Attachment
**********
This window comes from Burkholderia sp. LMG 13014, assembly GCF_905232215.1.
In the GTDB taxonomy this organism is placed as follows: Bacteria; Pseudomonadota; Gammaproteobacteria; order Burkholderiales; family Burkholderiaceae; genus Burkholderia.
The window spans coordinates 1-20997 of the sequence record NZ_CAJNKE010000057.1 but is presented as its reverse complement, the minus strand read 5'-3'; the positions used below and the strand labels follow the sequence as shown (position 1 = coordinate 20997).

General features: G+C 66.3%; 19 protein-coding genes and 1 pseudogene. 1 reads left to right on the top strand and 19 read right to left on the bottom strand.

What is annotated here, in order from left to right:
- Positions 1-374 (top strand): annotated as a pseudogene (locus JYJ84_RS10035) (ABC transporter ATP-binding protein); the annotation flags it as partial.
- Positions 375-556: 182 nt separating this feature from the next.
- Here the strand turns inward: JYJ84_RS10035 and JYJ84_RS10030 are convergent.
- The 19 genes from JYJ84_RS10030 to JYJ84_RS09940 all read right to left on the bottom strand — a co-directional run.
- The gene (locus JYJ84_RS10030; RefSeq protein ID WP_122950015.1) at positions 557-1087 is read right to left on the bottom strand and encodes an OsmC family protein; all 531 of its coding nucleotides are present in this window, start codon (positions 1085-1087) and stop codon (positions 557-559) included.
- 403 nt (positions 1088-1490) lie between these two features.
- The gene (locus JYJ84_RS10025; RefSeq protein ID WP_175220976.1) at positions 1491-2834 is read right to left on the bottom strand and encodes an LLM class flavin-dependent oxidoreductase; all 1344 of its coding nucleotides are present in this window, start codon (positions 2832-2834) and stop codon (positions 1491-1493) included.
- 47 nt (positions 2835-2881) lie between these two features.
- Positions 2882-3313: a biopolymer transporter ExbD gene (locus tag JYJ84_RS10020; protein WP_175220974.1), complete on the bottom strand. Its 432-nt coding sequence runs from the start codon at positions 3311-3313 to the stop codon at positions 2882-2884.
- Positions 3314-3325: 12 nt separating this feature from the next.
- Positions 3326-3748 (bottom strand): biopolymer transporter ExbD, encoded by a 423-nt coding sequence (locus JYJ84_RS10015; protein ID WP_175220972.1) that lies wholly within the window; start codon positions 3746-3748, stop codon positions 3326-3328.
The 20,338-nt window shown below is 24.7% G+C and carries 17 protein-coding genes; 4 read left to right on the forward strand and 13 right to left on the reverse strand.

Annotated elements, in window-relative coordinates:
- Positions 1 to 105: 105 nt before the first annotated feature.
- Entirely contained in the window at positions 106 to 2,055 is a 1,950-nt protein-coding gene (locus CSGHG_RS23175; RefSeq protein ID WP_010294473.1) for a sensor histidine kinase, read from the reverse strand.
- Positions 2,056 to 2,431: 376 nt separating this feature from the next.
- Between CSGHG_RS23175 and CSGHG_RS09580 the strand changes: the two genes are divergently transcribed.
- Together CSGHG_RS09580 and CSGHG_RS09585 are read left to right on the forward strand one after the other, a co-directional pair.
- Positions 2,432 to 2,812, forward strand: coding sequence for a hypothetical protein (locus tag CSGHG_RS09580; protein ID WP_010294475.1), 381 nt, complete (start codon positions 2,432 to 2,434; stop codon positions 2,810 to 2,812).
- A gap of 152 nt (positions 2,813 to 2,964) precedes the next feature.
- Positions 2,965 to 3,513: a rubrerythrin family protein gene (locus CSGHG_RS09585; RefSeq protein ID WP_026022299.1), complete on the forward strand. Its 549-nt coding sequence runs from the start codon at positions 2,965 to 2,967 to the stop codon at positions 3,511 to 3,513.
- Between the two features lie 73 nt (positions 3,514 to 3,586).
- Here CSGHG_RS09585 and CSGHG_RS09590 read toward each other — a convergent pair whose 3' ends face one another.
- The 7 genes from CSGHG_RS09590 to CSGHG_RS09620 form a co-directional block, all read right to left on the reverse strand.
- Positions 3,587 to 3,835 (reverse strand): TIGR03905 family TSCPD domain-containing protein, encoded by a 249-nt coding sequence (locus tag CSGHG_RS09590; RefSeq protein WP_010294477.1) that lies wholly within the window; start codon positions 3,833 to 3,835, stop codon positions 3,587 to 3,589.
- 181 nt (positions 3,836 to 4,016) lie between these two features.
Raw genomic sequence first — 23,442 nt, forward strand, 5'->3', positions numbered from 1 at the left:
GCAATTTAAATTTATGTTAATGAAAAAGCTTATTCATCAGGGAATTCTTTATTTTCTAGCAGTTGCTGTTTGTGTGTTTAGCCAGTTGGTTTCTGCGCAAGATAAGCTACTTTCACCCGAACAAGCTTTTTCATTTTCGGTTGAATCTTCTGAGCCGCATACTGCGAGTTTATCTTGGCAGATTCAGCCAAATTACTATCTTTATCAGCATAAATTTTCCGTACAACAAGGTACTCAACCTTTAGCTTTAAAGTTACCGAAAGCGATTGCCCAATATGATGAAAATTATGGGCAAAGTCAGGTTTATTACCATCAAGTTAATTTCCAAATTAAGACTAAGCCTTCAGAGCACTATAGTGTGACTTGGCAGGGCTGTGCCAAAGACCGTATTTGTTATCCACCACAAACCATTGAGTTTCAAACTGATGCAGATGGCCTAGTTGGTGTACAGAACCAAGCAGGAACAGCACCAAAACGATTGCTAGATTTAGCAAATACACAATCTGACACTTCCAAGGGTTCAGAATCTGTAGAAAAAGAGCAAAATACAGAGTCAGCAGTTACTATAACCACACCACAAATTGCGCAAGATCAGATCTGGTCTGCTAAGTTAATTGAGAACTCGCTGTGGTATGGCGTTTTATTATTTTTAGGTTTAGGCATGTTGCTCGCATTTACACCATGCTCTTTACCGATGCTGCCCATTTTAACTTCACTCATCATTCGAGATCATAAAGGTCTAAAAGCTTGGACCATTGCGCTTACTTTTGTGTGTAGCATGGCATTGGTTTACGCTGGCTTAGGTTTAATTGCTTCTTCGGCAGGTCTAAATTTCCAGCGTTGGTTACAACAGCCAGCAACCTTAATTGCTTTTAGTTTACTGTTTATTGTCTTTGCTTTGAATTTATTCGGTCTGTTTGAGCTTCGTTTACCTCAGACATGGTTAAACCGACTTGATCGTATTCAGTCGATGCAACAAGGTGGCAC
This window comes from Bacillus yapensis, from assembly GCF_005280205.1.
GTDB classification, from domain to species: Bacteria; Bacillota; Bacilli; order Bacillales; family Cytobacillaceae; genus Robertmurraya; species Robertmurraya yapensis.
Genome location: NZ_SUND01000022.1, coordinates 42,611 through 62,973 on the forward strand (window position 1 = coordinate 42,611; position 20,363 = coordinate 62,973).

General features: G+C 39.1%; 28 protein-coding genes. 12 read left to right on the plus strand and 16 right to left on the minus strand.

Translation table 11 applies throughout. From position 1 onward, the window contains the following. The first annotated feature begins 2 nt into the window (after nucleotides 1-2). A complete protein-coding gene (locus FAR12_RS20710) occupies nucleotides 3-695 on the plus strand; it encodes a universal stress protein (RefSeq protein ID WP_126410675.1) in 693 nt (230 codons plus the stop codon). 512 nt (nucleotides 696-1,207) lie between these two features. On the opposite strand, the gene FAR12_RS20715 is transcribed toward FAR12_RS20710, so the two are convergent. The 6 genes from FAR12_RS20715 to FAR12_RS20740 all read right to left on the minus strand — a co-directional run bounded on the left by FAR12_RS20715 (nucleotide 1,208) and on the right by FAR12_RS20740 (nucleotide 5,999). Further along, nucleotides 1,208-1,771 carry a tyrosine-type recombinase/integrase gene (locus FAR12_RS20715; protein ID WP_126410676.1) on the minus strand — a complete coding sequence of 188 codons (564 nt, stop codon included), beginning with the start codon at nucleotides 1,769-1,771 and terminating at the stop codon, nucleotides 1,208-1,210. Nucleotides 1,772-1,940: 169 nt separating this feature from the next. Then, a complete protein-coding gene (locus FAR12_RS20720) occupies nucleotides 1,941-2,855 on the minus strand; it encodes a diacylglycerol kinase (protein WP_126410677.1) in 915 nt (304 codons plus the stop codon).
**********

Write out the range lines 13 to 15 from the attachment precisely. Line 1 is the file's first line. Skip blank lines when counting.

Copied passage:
- 47 nt (positions 2835-2881) lie between these two features.
- Positions 2882-3313: a biopolymer transporter ExbD gene (locus tag JYJ84_RS10020; protein WP_175220974.1), complete on the bottom strand. Its 432-nt coding sequence runs from the start codon at positions 3311-3313 to the stop codon at positions 2882-2884.
- Positions 3314-3325: 12 nt separating this feature from the next.